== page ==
NEW YORK (AP) — A Libyan man under indictment in the deadly 1998 bombings of U.S. embassies in Africa must arrive in New York and prove he cannot afford a lawyer before a public defender can be appointed to represent him, a Manhattan judge said Friday.
U.S. District Judge Lewis A. Kaplan rejected an application from David E. Patton, the head of the Federal Defenders of New York, to appoint an attorney for Abu Anas al-Libi.
The 49-year-old al-Libi was seized last Saturday and has been undergoing questioning aboard a U.S. Navy warship in the Mediterranean. He is charged in Manhattan federal court with conspiracy to kill officers and employees of the United States at the U.S. embassies in Nairobi, Kenya and Dar es Salaam, Tanzania. Near-simultaneous bombings in August 1998 at those embassies killed 224 people, including a dozen Americans.
In his application, Patton relied on a part of federal criminal code rules requiring that a person making an arrest outside the United States take the defendant "without unnecessary delay" before a magistrate judge.
Federal prosecutors argued that the application is premature in part because al-Libi "has not been criminally arrested."
"Rather, he has been detained by the United States Armed Forces, acting under their own legal authorities," the government told Kaplan.
The judge wrote that he was "mindful of the fact that Mr. Patton's concerns may include the legality of the defendant's current detention, assuming that he is not detained pursuant to an arrest on this indictment."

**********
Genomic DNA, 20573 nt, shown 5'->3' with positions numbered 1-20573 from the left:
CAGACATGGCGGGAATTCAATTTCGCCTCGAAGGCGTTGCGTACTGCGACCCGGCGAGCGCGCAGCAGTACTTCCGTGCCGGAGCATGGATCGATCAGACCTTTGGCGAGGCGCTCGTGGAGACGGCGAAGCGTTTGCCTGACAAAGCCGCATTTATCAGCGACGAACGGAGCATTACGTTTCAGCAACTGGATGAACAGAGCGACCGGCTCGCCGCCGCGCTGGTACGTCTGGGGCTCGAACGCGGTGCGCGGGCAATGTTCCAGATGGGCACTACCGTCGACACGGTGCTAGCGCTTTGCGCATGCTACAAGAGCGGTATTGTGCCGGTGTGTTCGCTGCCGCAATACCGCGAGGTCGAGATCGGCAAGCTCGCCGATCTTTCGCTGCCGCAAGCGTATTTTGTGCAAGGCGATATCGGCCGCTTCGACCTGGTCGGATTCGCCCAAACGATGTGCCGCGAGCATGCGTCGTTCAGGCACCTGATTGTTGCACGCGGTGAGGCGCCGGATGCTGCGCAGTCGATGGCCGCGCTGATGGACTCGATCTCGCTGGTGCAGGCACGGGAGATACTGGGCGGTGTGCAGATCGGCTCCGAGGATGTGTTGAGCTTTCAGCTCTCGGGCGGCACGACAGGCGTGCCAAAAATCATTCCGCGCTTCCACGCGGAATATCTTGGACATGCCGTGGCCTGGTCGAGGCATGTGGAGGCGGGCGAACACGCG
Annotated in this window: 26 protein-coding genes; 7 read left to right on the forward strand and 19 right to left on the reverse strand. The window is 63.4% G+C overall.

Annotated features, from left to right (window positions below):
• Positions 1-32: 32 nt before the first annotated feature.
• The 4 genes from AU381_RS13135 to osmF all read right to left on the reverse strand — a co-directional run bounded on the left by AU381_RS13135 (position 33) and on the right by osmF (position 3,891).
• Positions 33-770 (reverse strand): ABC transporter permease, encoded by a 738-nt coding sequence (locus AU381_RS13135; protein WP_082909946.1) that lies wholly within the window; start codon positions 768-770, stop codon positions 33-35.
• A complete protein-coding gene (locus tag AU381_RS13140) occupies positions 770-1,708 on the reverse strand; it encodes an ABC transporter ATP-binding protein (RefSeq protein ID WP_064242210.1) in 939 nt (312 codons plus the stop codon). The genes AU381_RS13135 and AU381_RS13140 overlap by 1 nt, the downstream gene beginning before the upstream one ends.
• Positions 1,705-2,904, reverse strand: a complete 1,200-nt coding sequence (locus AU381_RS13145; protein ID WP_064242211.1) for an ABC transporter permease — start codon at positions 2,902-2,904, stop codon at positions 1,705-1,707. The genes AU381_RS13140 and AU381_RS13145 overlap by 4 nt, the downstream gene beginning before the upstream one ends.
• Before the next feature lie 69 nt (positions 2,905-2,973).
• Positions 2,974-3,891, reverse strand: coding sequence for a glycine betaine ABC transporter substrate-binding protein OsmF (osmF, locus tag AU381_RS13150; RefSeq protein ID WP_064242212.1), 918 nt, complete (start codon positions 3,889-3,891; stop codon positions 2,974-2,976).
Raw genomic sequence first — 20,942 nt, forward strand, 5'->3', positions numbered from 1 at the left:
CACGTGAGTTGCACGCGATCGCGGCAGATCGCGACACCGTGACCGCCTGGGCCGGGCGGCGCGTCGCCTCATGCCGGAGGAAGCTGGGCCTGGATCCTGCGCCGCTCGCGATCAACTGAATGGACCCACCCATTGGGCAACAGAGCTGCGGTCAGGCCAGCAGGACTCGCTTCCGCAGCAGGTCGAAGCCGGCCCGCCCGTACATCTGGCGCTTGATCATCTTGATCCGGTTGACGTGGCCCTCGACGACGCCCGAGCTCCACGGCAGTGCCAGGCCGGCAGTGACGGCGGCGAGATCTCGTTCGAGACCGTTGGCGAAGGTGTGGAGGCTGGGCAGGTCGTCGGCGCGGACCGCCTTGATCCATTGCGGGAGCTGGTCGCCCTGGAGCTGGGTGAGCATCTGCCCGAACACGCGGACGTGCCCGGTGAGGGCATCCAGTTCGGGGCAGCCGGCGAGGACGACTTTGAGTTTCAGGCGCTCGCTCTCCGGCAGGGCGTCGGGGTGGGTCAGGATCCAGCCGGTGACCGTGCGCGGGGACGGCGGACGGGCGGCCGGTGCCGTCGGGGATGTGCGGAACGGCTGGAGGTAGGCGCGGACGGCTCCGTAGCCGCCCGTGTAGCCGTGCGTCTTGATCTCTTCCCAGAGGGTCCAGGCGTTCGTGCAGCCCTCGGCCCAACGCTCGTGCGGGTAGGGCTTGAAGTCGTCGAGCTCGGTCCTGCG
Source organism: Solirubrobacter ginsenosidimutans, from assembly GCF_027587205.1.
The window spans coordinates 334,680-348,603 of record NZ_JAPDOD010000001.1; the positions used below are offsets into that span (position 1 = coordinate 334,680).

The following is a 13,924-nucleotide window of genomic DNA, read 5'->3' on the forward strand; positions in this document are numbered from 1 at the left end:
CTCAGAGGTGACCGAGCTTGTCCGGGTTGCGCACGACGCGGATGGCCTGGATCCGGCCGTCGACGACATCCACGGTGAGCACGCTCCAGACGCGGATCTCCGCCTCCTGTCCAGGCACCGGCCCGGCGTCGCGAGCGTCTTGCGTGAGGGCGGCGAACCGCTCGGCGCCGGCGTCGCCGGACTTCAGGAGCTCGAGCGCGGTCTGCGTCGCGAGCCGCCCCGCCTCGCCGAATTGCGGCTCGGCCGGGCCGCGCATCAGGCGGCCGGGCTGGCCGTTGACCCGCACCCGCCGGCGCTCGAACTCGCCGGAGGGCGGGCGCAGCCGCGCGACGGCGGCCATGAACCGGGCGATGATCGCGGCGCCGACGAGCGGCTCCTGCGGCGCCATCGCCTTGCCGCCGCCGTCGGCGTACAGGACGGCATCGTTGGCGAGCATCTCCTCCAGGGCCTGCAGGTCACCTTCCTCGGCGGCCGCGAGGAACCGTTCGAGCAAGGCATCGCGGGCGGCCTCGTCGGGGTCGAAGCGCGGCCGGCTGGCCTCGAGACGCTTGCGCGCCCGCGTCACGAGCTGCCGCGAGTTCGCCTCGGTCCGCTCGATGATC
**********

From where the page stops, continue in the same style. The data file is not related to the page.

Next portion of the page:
Kaplan did not offer any guidance on ways Patton could raise that concern with military officials.
The judge said a decision whether to go forward with a criminal prosecution based on the Manhattan indictment is a decision for the executive branch of government.
"It remains to be seen whether such a prosecution will go forward," Kaplan said.
A message for comment sent to Patton Friday was not immediately returned.
Nazih Abdul-Hamed al-Ruqai, known by his alias Abu Anas al-Libi, has been on the FBI's most wanted terrorists list since it was introduced shortly after the Sept. 11, 2001 attacks. A reward of $5 million was offered for his capture. The indictment against him claims his role in the 1998 bombings was to scout one of the targeted embassies. His family and former associates have denied he was ever a member of al-Qaida and said he has lived an ordinary life since coming home in 2011.
Al-Liby was captured as he returned to his Tripoli home from morning prayers.